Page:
Yes, she's miserable right now, but she's carrying a couple new lives. I know the parents of those students would give anything to trade with us.
My heart goes out to them.

• • • 

This situation isn't nearly as dire, but today I got a letter from one of my favorite sites, Pandora.

"I'm writing today to ask for your help. The survival of Pandora and all of Internet radio is in jeopardy because of a recent decision by the Copyright Royalty Board in Washington, DC to almost triple the licensing fees for Internet radio sites like Pandora. The new royalty rates are irrationally high, more than four times what satellite radio pays and broadcast radio doesn't pay these at all. Left unchanged, these new royalties will kill every Internet radio site, including Pandora.
In response to these new and unfair fees, we have formed the SaveNetRadio Coalition, a group that includes listeners, artists, labels and webcasters. I hope that you will consider joining us.
Please sign our petition urging your Congressional representative to act to save Internet radio.

Please sign the petition. I'm a big fan of Internet radio and would hate to see something else in my life screwed with (like online poker) because of Congress.

• • •

Finally, this poker blog is listing the top 10 poker babes. We could all use a little mindless, fun poker chatter right now, so stop by when you get a chance to restore at least a little faith back in this world.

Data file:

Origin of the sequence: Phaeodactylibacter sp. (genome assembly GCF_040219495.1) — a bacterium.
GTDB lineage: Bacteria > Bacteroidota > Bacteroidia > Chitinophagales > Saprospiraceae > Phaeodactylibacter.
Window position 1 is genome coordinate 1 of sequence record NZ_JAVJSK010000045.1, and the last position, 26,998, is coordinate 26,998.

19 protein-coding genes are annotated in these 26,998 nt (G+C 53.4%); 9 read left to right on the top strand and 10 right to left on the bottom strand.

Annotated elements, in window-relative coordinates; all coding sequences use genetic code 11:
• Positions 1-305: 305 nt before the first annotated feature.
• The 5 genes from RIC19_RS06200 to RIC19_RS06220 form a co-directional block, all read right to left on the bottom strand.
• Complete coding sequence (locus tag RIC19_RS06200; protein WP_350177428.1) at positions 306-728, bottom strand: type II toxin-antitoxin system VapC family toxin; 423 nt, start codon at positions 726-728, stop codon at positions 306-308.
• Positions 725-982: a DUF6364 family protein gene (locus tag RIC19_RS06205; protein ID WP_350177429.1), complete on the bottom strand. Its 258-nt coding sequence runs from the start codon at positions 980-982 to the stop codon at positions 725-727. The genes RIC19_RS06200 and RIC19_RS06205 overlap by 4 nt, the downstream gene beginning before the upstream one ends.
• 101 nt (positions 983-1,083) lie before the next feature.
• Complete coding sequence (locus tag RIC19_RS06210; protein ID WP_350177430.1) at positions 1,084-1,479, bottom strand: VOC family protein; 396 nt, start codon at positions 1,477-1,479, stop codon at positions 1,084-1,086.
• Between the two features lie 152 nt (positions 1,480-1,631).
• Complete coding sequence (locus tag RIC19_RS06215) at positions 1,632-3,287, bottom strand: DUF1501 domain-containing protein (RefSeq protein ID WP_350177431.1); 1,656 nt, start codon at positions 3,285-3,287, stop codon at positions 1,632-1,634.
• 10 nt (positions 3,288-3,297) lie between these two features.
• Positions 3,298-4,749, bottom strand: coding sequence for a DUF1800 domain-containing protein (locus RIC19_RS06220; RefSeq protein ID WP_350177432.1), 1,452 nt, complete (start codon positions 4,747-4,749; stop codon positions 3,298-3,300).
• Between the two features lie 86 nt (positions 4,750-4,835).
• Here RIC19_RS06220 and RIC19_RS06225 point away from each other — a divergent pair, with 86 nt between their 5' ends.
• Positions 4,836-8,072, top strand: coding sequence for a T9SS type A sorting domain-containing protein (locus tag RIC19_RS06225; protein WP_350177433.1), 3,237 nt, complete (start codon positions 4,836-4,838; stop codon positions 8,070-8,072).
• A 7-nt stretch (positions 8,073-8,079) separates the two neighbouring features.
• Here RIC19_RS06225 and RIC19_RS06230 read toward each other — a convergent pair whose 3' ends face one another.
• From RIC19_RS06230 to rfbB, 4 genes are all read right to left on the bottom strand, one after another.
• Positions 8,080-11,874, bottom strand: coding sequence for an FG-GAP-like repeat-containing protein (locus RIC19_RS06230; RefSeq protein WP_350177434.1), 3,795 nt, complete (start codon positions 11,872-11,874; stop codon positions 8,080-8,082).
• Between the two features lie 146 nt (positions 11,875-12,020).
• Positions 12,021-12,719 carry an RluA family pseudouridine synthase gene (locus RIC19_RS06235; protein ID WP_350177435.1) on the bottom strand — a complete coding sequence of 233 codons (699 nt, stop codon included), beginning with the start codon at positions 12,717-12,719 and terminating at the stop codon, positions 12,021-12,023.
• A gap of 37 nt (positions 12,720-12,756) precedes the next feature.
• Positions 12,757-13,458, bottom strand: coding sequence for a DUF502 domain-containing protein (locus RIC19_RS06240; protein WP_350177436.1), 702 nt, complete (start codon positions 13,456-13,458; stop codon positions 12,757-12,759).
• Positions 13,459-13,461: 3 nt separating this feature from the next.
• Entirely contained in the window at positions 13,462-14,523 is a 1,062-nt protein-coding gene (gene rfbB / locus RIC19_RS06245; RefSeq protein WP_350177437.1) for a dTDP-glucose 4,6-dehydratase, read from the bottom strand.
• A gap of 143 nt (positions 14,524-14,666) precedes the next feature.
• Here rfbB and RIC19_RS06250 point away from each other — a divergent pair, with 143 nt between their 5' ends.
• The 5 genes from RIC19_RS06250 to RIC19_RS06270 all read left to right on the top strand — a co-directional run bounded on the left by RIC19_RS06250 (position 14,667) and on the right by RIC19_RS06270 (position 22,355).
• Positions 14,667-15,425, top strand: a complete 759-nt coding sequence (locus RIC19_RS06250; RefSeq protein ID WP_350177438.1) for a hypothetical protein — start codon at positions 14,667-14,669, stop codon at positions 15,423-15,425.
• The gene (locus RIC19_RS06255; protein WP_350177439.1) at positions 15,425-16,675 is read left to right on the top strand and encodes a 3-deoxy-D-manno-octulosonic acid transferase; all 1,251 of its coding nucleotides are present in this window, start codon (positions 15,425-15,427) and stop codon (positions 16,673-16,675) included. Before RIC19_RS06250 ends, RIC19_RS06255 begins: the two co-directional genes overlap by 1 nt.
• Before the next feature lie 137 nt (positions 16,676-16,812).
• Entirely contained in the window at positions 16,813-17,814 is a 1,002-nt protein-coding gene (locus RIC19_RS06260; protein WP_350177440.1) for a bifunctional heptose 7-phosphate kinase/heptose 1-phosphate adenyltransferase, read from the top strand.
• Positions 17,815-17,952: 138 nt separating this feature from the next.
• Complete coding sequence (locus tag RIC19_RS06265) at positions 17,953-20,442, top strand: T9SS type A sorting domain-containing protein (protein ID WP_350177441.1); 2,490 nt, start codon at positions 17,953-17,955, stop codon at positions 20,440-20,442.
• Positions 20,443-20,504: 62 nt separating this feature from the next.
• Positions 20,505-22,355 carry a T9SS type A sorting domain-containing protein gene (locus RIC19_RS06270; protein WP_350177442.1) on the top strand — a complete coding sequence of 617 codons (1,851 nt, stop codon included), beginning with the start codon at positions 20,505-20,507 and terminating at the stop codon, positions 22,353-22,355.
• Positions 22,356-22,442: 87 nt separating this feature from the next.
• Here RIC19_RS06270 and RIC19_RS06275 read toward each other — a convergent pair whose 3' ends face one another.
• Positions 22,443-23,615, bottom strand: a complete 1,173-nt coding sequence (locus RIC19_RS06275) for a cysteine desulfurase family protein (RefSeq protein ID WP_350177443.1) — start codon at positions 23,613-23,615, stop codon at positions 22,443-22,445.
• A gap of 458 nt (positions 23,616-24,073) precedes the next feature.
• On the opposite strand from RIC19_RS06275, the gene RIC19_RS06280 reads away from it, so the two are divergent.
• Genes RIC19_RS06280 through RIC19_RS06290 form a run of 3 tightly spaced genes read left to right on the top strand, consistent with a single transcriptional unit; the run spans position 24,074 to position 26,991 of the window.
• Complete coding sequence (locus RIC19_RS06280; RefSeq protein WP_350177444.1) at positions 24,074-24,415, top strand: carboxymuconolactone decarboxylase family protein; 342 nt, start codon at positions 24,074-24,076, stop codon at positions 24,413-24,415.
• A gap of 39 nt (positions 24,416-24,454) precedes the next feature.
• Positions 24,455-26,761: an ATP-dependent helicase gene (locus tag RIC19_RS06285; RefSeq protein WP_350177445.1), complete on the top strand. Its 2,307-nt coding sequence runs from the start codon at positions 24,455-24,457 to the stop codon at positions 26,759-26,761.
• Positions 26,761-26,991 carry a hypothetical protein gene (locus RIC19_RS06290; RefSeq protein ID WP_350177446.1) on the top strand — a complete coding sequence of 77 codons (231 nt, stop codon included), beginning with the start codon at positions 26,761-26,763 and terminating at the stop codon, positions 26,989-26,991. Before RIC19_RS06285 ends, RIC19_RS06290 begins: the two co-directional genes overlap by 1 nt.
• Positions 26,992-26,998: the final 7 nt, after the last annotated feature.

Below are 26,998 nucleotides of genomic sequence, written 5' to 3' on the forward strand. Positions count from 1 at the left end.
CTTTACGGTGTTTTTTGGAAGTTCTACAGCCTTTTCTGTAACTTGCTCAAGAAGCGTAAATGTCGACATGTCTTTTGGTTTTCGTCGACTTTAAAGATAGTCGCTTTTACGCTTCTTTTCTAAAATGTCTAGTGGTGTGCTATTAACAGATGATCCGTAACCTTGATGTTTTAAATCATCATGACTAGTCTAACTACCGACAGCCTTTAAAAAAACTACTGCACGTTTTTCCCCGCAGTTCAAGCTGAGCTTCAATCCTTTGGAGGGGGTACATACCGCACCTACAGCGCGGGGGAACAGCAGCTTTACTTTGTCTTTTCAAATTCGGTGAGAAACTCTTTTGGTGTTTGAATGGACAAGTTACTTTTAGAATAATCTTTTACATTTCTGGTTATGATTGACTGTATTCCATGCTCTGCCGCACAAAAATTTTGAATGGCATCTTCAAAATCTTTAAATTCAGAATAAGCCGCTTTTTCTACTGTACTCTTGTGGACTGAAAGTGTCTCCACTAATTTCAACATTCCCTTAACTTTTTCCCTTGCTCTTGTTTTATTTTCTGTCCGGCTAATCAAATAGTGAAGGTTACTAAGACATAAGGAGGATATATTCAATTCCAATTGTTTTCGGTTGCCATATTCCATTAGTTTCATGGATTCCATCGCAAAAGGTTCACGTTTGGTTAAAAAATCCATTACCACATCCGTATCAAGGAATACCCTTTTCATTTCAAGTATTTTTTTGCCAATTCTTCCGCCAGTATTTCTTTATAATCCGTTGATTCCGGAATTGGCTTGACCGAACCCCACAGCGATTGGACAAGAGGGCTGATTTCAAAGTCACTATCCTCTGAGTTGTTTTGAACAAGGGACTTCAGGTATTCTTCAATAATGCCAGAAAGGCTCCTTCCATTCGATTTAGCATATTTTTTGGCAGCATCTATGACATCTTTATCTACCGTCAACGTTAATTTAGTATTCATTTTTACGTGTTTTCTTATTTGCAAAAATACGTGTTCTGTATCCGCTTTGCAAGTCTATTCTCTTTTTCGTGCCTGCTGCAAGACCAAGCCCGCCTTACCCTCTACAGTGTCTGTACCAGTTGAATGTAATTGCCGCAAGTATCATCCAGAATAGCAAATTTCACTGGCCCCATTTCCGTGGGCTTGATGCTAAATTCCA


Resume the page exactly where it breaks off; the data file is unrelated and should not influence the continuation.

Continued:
Saturday, April 14, 2007

One deep breath, then another

Other than the worst pain we've ever felt in our lives, together (Kate with the labor pains, mine with the fingers that she crushed thanks to said pains), Kate's labor with Jayden was one of the most fun times of my life.
Kate essentially started labor after her check-up to the doctor's two days before he was due. Contractions started 10 minutes apart and stayed that way, one after another, painless little tight pushes that I happily marked with questions and my watch, even at a wings place where we ate dinner, drawing worried stares from our waitress.
She came down at 11 p.m. that night, 10 hours after her appointment, and said, "Um, my water just broke."
Um, OK, let's call the doctor.
We were ready.
Kate was a sprinter, and six hours later, she had Jayden, one of the happiest times in my life.
I had those memories as Kate began having contractions last night, Friday night, after a long, two-hour struggle to get Jayden to stay in his new toddler bed and hit the hay.
They were 10 minutes apart; little, tight pushes like clockwork, and earlier that day, our doc told us she was dialating a bit and her cervix was thinning.
Only this time, Kate was a hair's length of 33 weeks.
We were not ready.
Not even close.
Um, OK, let's call the doctor, I said.
The doctor left it up to us. We could come in or try to wait it out a little longer and hoped the contractions stopped.
At 10 p.m. Kate looked at me.
"We'd better go in," she said.
Labor, despite the horrible pain that comes with it, is supposed to be happy, exciting, fun time. People, after all, rarely make it a point to bring video cameras to the hospital.
Last night, we were doing everything we could to prevent it.
Once the doctor checked Kate, she admitted her right away. Kate's cervix was soft, like butter, she said, and she didn't want to take chances.